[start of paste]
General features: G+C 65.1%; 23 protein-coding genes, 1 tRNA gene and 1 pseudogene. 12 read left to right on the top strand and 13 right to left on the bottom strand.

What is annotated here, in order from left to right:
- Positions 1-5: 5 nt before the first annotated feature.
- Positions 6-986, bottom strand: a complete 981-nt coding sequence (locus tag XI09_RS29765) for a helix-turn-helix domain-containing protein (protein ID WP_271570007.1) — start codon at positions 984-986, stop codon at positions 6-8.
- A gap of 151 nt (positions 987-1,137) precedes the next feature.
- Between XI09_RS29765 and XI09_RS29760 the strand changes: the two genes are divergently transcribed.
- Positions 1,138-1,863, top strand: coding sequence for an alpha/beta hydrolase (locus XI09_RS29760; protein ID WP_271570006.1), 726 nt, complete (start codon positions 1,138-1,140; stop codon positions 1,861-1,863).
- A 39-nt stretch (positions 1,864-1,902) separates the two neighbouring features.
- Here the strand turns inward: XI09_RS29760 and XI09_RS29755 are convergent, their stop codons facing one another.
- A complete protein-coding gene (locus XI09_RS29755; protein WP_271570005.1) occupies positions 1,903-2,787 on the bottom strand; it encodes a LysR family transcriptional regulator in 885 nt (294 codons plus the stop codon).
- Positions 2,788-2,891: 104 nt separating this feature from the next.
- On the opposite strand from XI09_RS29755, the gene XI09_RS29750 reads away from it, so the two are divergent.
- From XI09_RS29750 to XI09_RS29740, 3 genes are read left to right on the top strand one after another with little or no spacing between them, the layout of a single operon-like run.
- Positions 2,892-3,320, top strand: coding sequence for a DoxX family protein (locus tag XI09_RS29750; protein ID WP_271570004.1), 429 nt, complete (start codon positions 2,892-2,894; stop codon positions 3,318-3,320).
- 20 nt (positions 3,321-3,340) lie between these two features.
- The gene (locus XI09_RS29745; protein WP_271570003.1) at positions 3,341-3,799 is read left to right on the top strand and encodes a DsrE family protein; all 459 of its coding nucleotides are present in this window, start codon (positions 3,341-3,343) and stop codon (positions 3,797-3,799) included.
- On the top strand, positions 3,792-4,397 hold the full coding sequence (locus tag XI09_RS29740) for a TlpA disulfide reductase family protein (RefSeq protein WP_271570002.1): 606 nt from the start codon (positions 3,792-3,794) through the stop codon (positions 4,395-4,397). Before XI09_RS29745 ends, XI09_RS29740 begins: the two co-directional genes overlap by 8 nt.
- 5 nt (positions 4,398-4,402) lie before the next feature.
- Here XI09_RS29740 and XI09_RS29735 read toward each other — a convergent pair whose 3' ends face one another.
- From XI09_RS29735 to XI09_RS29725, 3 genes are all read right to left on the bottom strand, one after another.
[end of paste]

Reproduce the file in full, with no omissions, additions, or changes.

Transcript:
General features: G+C 65.1%; 23 protein-coding genes, 1 tRNA gene and 1 pseudogene. 12 read left to right on the top strand and 13 right to left on the bottom strand.

What is annotated here, in order from left to right:
- Positions 1-5: 5 nt before the first annotated feature.
- Positions 6-986, bottom strand: a complete 981-nt coding sequence (locus tag XI09_RS29765) for a helix-turn-helix domain-containing protein (protein ID WP_271570007.1) — start codon at positions 984-986, stop codon at positions 6-8.
- A gap of 151 nt (positions 987-1,137) precedes the next feature.
- Between XI09_RS29765 and XI09_RS29760 the strand changes: the two genes are divergently transcribed.
- Positions 1,138-1,863, top strand: coding sequence for an alpha/beta hydrolase (locus XI09_RS29760; protein ID WP_271570006.1), 726 nt, complete (start codon positions 1,138-1,140; stop codon positions 1,861-1,863).
- A 39-nt stretch (positions 1,864-1,902) separates the two neighbouring features.
- Here the strand turns inward: XI09_RS29760 and XI09_RS29755 are convergent, their stop codons facing one another.
- A complete protein-coding gene (locus XI09_RS29755; protein WP_271570005.1) occupies positions 1,903-2,787 on the bottom strand; it encodes a LysR family transcriptional regulator in 885 nt (294 codons plus the stop codon).
- Positions 2,788-2,891: 104 nt separating this feature from the next.
- On the opposite strand from XI09_RS29755, the gene XI09_RS29750 reads away from it, so the two are divergent.
- From XI09_RS29750 to XI09_RS29740, 3 genes are read left to right on the top strand one after another with little or no spacing between them, the layout of a single operon-like run.
- Positions 2,892-3,320, top strand: coding sequence for a DoxX family protein (locus tag XI09_RS29750; protein ID WP_271570004.1), 429 nt, complete (start codon positions 2,892-2,894; stop codon positions 3,318-3,320).
- 20 nt (positions 3,321-3,340) lie between these two features.
- The gene (locus XI09_RS29745; protein WP_271570003.1) at positions 3,341-3,799 is read left to right on the top strand and encodes a DsrE family protein; all 459 of its coding nucleotides are present in this window, start codon (positions 3,341-3,343) and stop codon (positions 3,797-3,799) included.
- On the top strand, positions 3,792-4,397 hold the full coding sequence (locus tag XI09_RS29740) for a TlpA disulfide reductase family protein (RefSeq protein WP_271570002.1): 606 nt from the start codon (positions 3,792-3,794) through the stop codon (positions 4,395-4,397). Before XI09_RS29745 ends, XI09_RS29740 begins: the two co-directional genes overlap by 8 nt.
- 5 nt (positions 4,398-4,402) lie before the next feature.
- Here XI09_RS29740 and XI09_RS29735 read toward each other — a convergent pair whose 3' ends face one another.
- From XI09_RS29735 to XI09_RS29725, 3 genes are all read right to left on the bottom strand, one after another.